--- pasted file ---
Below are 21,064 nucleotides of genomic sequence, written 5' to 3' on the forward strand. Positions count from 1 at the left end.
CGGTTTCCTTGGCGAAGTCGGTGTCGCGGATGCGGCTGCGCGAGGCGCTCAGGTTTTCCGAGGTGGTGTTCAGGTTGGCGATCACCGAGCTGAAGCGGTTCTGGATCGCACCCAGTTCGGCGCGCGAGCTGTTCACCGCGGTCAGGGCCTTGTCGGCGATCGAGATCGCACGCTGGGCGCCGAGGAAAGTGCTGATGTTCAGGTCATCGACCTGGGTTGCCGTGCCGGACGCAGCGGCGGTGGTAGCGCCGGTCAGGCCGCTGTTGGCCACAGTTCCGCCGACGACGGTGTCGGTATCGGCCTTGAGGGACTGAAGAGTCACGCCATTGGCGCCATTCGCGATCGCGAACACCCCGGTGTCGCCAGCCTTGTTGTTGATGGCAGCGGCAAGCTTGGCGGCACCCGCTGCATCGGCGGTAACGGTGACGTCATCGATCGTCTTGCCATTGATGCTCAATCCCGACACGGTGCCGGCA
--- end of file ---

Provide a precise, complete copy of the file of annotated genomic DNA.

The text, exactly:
Below are 21,064 nucleotides of genomic sequence, written 5' to 3' on the forward strand. Positions count from 1 at the left end.
CGGTTTCCTTGGCGAAGTCGGTGTCGCGGATGCGGCTGCGCGAGGCGCTCAGGTTTTCCGAGGTGGTGTTCAGGTTGGCGATCACCGAGCTGAAGCGGTTCTGGATCGCACCCAGTTCGGCGCGCGAGCTGTTCACCGCGGTCAGGGCCTTGTCGGCGATCGAGATCGCACGCTGGGCGCCGAGGAAAGTGCTGATGTTCAGGTCATCGACCTGGGTTGCCGTGCCGGACGCAGCGGCGGTGGTAGCGCCGGTCAGGCCGCTGTTGGCCACAGTTCCGCCGACGACGGTGTCGGTATCGGCCTTGAGGGACTGAAGAGTCACGCCATTGGCGCCATTCGCGATCGCGAACACCCCGGTGTCGCCAGCCTTGTTGTTGATGGCAGCGGCAAGCTTGGCGGCACCCGCTGCATCGGCGGTAACGGTGACGTCATCGATCGTCTTGCCATTGATGCTCAATCCCGACACGGTGCCGGCA